From Students to Employees: What It’s Like Being a Harlaxton Student Development Intern

Pictured left to right: Meg Melbourne, Nolan Miles and Ashley Manka

Coming to Harlaxton College as a student is a rare and wonderful opportunity. Coming to Harlaxton twice is unheard of. However, for the current Harlaxton College Student Development Office interns, it’s a reality. Three former students, myself included, dreamed of the opportunity to step foot and immerse themselves yet again in the world that is Harlaxton. Weekend trips to Paris and Barcelona, living life in a grand Manor, and enjoying the English culture are experiences that many would say are irresistible. And while us interns soak up the little time we have left at the Manor, we quickly realized that being a student and being an intern are very different experiences.

“It’s so different in so many ways,” said Meg Melbourne, current student activities intern. “After arriving it took me awhile to mentally let go of my semester as a student — to let go of the expectation of seeing my friends around the Manor, but, it’s helped me embrace this semester in an entirely new and positive way.”

One of the biggest things that we have learned serving as the Spring 2017 interns is that we are part of a core team that helps shape the Harlaxton experience for the current students. It’s both a terrifying and thrilling thing — To aid in the development of what will be one of the best semesters of the student’s lives.

“There wasn’t a moment as a Harlaxton student that I didn’t remember the interns being involved,” said Ashley Manka, student activities intern. “I loved the idea of getting to enrich the experience of future Harlaxton students. There was something alluring about the idea of never having a single day be like the day before — It was blatantly obvious that this internship required not only flexibility, but demanded variability.”

Don’t be fooled by our enthusiasm, however. Living in a beautiful Manor in the English countryside is no walk in the park. To be honest, it’s a time-consuming and stressful job. Thirty-five-hour work weeks don’t exist — It’s more like 60 hours a week. We live where we work, so we’re never “out of the office.” With only a four-person student development team, we all have to handle emergencies and responsibilities that we are unfamiliar with. We live life without any expectation of what tomorrow looks like.

“It can be hard having ‘no’ days off,” said Meg. “We have some, but we’re always with students and coworkers for evening and weekend events. Sometimes you just want to sleep in on a Friday or take time to go into town alone on the weekends”

Despite the uncertainty of our job, the constant change in plans and randomly assigned tasks, none of us would change the experience we’ve had serving as the Harlaxton Spring 2017 interns. We have created bonds with the students, the employees and the building itself. We have invested the past six months of our life to a place that once gave us a once-in-a-lifetime experience. Yet, here we are having another one.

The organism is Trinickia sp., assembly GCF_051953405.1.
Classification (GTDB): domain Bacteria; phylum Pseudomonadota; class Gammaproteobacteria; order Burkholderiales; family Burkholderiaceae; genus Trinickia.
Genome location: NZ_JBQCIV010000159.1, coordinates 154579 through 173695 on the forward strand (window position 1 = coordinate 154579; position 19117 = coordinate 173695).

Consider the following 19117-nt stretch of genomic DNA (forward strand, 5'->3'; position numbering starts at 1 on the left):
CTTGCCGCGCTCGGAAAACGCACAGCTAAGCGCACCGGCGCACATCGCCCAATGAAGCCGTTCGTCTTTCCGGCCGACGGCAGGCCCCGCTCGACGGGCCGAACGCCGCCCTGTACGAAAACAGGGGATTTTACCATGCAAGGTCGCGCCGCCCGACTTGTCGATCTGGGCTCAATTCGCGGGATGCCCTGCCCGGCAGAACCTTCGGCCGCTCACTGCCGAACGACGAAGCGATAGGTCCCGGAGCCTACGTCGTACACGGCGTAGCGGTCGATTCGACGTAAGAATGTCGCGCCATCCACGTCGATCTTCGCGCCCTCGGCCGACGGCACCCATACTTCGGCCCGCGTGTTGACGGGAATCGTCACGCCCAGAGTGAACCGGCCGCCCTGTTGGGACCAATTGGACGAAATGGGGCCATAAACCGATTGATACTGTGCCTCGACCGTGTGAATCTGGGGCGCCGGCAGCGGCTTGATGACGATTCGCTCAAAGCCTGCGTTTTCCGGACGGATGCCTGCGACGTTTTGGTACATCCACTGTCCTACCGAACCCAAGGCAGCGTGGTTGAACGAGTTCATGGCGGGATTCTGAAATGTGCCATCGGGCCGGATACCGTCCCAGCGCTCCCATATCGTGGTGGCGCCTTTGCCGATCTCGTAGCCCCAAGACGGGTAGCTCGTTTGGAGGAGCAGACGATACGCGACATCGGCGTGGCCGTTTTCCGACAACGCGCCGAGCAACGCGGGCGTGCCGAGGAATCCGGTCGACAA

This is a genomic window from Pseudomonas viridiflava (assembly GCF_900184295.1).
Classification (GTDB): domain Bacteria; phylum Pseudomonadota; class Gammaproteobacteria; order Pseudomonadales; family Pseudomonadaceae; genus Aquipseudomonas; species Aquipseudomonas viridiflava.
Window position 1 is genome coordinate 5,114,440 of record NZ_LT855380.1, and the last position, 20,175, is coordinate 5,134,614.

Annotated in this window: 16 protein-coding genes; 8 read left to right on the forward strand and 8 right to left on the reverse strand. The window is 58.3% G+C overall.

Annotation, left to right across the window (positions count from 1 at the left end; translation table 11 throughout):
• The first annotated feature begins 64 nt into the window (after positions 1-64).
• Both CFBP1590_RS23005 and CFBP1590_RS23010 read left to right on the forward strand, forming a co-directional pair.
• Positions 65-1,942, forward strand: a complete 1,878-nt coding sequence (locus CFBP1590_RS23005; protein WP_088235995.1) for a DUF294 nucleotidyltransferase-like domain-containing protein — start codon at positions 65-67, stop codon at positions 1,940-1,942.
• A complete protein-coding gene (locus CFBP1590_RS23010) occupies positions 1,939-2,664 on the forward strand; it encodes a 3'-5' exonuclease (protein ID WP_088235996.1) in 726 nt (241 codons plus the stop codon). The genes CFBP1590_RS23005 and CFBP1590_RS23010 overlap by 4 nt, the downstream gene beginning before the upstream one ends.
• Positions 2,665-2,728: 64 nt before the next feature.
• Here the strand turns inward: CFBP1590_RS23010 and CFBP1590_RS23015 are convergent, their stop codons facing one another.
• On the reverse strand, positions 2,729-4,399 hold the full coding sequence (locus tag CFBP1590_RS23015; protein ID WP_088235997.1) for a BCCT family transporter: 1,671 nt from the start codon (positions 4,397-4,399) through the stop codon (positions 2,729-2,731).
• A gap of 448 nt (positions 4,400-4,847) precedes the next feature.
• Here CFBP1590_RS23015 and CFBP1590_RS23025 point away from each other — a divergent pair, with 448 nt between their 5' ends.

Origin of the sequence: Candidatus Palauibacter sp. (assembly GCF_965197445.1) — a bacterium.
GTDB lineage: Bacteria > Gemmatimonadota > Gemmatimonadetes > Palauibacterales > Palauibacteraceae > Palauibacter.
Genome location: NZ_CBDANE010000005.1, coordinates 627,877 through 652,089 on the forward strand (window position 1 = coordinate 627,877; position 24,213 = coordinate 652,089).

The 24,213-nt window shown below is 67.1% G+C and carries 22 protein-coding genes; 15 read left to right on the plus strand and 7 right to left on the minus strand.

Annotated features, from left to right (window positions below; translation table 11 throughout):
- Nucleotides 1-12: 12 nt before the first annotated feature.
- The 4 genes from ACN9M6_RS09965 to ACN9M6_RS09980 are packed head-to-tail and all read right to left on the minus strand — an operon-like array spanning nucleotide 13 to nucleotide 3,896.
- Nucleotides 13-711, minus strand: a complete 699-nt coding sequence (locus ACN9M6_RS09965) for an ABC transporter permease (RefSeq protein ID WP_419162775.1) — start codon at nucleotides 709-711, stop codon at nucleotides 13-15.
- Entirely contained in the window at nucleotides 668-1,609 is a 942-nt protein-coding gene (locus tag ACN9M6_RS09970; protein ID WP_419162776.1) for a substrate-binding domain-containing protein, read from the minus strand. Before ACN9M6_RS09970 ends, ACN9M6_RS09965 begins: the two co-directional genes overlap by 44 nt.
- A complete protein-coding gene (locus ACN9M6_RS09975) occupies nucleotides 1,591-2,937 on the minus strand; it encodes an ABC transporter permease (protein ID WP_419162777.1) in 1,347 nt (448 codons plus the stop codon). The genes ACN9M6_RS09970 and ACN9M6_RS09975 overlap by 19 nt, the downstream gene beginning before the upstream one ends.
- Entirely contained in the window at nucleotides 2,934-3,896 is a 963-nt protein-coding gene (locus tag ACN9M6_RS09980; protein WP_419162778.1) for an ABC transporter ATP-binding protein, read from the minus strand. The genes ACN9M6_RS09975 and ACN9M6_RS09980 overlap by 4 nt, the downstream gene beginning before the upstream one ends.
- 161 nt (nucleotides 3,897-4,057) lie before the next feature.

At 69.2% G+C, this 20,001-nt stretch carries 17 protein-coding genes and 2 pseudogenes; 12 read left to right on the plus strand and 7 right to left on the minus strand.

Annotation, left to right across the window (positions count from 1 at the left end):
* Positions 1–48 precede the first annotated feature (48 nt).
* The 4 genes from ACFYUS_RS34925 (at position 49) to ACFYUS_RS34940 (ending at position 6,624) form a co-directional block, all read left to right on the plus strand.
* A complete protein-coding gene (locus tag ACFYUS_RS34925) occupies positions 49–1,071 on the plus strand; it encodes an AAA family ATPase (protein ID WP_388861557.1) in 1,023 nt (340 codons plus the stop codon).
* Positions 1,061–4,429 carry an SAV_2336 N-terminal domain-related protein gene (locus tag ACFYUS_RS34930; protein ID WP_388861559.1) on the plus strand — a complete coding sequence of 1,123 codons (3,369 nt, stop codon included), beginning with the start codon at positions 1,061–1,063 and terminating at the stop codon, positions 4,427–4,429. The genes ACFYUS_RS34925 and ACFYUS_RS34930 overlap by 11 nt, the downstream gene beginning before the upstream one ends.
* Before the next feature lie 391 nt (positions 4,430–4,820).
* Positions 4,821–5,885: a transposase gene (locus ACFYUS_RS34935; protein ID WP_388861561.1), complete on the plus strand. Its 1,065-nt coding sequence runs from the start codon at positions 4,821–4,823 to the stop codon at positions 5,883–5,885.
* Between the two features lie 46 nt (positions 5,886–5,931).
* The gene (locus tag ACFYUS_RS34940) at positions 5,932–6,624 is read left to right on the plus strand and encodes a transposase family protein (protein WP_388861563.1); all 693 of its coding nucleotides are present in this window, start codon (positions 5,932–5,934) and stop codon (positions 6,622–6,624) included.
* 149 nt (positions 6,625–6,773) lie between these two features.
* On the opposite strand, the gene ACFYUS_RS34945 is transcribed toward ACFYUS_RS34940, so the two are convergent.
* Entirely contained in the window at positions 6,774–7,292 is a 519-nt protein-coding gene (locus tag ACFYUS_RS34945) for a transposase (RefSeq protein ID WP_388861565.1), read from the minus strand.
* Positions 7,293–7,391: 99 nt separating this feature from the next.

“Something I believe to be true of any place is, ‘the people make the place,’” said Ashley. “From day one I have met nothing but the nicest and most genuinely caring individuals at Harlaxton. I couldn’t be more appreciative of the hard work and continued kindness the staff have shown me and many others.”

So the question remains: Which Harlaxton experience was better? When we were students or while we are interns? For Meg and Ashley, they both say it’s hard to tell because they are very different experiences. And I would have to agree. However, as a student I didn’t know what to expect coming to Harlaxton. As an intern coming back I was prepared for another brief, life-changing experience. I was fully aware to soak up every moment with the students, every task of my job and every nook and cranny of the Manor. So as our time at Harlaxton comes to a final close, fully knowing we will never live here again, I am grateful for having taken advantage of my Harlaxton 2.0 experience by absorbing every second of my time in our “forever home.

— NM

Once Upon a Time

Once upon a time there was a grand Manor, nestled on a hill overlooking a small, charming village. A majestic building whose stones blended into the English landscape surrounding her, the Manor was breathtaking to any guest who walked through the large, double wooden doors. Lush gardens, oversized state rooms, elegant suites and sophisticated architecture defined the Manor as “perfectly grand.”

And that she was.

Just like every fairytale has heroes, prince charmings, magical characters and plot twists, so does the tale of Harlaxton Manor. If walls could talk we would discover the many secrets absorbed by the nearly 200 year old structure — a structure that thousands would describe as “home.” From grumpy Manor guards and servants, to hobbits and artists who wander the corridors of the estate, the Manor has an elaborate story to tell.

An elaborate story that changes every six months.

The Harlaxton College Spring 2017 semester is a fairytale like no other. Just like the past students have a unique story tailored to their time abroad, so does the class that just departed. And while one rarely lives the Harlaxton fairytale twice, I am fortunate to have two Harlaxton Manor stories.

And I have to admit that my Harlaxton 2.0 fairytale was better than my first.